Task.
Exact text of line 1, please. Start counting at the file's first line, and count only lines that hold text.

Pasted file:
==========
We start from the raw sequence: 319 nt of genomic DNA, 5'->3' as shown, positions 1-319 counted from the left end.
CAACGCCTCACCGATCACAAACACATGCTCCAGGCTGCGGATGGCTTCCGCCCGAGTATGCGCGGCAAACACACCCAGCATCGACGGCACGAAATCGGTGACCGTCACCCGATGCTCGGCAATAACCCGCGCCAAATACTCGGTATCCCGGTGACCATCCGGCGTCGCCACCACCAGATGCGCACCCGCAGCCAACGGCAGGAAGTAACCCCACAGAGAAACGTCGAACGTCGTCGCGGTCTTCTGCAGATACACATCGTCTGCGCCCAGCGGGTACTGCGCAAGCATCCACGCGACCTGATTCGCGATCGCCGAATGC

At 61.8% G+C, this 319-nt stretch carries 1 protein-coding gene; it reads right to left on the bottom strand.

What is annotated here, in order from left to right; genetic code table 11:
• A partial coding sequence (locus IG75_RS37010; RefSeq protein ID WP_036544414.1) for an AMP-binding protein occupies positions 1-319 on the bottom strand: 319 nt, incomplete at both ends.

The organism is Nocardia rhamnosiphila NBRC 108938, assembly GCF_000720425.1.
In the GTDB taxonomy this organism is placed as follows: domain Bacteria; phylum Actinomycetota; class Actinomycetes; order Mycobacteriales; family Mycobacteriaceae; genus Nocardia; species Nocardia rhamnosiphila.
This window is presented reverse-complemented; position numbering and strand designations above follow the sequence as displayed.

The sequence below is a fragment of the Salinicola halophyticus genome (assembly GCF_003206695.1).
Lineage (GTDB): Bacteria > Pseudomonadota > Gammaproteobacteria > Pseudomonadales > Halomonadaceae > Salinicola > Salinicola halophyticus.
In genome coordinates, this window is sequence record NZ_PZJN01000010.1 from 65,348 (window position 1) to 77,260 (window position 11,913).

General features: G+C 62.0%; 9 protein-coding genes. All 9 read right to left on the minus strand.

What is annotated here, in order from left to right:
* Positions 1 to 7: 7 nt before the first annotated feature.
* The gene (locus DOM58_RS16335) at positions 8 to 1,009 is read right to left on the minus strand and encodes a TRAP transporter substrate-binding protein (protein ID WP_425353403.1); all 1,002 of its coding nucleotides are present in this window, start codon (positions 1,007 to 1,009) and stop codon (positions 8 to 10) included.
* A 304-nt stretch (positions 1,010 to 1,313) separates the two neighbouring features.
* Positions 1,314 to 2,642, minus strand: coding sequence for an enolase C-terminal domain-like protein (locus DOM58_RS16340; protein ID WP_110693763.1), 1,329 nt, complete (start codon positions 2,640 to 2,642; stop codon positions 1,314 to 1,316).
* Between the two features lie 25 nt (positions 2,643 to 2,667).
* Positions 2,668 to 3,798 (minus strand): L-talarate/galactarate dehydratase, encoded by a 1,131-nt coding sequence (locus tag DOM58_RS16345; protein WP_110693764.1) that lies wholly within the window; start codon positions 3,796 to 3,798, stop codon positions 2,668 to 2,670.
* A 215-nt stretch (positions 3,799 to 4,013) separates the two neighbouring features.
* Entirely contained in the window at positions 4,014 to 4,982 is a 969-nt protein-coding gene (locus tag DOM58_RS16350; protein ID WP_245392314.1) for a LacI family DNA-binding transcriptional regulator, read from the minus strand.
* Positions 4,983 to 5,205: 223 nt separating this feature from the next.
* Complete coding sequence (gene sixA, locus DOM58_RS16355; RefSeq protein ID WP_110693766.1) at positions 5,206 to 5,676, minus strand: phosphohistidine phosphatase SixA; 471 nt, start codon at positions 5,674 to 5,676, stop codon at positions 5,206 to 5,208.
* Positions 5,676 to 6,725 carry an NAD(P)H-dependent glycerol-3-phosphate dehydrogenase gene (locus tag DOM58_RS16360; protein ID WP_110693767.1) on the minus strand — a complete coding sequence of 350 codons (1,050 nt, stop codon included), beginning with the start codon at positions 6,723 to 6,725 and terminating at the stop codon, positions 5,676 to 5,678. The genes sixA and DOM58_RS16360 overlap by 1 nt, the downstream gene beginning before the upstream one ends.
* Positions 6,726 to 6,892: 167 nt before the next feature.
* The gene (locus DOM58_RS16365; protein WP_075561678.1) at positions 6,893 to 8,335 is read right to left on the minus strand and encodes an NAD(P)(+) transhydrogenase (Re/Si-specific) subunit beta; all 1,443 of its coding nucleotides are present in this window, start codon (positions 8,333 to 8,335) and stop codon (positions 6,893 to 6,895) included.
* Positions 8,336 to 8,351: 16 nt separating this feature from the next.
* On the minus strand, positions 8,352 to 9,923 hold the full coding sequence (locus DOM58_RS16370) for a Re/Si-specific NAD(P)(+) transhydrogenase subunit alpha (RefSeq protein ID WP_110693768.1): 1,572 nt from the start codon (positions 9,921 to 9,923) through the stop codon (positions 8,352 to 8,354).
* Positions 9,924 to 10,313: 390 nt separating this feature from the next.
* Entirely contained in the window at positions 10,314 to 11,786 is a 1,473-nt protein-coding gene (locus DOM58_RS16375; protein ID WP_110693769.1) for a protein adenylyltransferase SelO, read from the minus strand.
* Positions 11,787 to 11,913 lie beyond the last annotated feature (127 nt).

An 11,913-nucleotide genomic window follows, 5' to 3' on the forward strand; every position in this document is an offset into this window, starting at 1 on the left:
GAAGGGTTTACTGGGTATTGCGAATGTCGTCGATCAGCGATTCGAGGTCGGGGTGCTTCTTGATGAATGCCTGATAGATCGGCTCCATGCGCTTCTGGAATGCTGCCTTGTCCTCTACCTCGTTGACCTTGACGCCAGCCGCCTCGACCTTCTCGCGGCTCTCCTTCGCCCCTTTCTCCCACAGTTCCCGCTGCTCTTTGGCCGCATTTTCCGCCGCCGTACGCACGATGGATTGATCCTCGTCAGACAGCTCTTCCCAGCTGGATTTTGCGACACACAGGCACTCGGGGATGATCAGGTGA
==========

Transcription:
We start from the raw sequence: 319 nt of genomic DNA, 5'->3' as shown, positions 1-319 counted from the left end.